Naturcolor ($14.95 per box), an import from Europe, also covers gray hair and improves hair condition. This product comes with an applicator (unlike Herbatint); you can mix only as much as you need and use the rest later.

Tried-and-True Henna

For a truly natural hair dye option, consider henna, which is made from the powdered leaves of a desert shrub called Lawsonia. Henna has been used for thousands of years to color hair and skin. (Cleopatra was a famed proponent.) Although it seems to pose no health risks, some sensitive people might still experience allergies when using it.

Rainbow Henna makes a variety of completely organic colors ($6.95 for four ounces), since henna is not just for red hair or highlights. Black hair and a huge variety of reds, light and dark browns and blondes can all benefit from henna’s coloring and super conditioning properties. Like any semi-permanent dye, it will only coat the hair and lasts an average of six weeks. But one advantage to henna is that it can be mixed with ingredients from the kitchen to customize color, like coffee to deepen brown tones, tea to add highlights to light brown and blonde, and apple cider vinegar to help hold color on resistant gray hair.

Tony Farish, a former Clairol employee who now owns Rainbow Research—the parent company of Rainbow Henna—made the switch to natural products in 1976. "Because henna is natural, there are limits to what you can do with it. You can’t lighten or bleach with it, but you can use it on some gray hair, and brown shades work particularly well," he says. Another henna dye company is Light Mountain, which sells application kits that are convenient for those used to traditional home hair coloring packages ($5.50 per box, $10.98 for gray-covering formula).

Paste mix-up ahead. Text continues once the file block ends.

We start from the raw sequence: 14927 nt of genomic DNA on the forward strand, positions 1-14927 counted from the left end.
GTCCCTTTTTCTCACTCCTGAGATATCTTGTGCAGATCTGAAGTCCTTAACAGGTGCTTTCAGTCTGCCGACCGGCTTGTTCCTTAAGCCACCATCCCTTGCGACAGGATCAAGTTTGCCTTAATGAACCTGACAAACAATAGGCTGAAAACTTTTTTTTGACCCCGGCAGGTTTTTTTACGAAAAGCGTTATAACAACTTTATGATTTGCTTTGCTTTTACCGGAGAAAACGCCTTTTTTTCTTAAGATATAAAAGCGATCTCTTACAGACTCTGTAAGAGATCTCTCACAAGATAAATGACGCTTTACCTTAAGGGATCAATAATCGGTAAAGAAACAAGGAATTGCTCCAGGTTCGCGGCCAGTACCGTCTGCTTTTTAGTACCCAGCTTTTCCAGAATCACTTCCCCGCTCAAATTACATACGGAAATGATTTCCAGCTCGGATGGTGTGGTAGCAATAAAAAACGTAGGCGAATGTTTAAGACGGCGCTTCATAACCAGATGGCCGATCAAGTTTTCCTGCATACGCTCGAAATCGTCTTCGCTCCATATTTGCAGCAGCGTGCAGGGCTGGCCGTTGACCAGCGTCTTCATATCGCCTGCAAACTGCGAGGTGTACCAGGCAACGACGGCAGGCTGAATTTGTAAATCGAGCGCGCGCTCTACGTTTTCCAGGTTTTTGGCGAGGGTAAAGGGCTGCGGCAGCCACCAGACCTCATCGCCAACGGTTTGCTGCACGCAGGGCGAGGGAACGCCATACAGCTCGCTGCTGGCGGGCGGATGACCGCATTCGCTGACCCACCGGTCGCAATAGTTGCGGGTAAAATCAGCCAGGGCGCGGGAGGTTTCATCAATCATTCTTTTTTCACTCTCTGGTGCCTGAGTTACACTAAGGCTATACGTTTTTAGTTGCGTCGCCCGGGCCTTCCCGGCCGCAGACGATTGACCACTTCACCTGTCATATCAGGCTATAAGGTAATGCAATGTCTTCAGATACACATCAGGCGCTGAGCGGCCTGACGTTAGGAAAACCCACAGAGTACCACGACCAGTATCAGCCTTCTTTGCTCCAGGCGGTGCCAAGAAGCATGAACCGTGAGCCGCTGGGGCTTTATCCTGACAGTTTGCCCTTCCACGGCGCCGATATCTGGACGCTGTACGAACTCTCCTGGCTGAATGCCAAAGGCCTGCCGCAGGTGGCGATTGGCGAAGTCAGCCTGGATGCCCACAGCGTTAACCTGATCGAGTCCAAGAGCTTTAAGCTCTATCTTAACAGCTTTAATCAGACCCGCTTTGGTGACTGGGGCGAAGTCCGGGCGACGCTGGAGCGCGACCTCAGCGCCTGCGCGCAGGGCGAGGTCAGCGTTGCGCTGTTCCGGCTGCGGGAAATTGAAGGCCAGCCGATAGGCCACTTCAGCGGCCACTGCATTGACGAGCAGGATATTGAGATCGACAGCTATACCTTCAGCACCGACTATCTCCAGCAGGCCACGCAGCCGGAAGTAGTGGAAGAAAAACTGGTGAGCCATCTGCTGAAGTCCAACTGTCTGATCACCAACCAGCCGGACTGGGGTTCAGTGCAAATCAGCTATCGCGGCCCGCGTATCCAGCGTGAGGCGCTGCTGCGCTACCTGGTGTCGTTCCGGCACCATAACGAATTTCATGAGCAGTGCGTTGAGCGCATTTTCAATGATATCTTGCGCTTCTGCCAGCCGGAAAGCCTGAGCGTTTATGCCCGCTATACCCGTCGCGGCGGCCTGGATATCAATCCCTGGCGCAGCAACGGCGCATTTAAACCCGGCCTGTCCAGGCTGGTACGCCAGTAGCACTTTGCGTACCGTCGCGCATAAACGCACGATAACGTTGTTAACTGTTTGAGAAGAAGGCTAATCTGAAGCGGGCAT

With many of these dyes available at health food stores and supermarkets, the choice is yours. And don’t forget, you can bring any natural coloring or henna to your hairdresser if it’s not carried there. Most hair colorists are happy to use a product that a customer prefers.

There are also quite a few natural options available exclusively to salons. One popular brand is Tocco Magico from Italy. Let your colorists know that you are interested in fewer chemicals for both your health and theirs.

STARRE VARTAN, a Connecticut-based freelance writer, has been coloring her hair continuously since she was 16.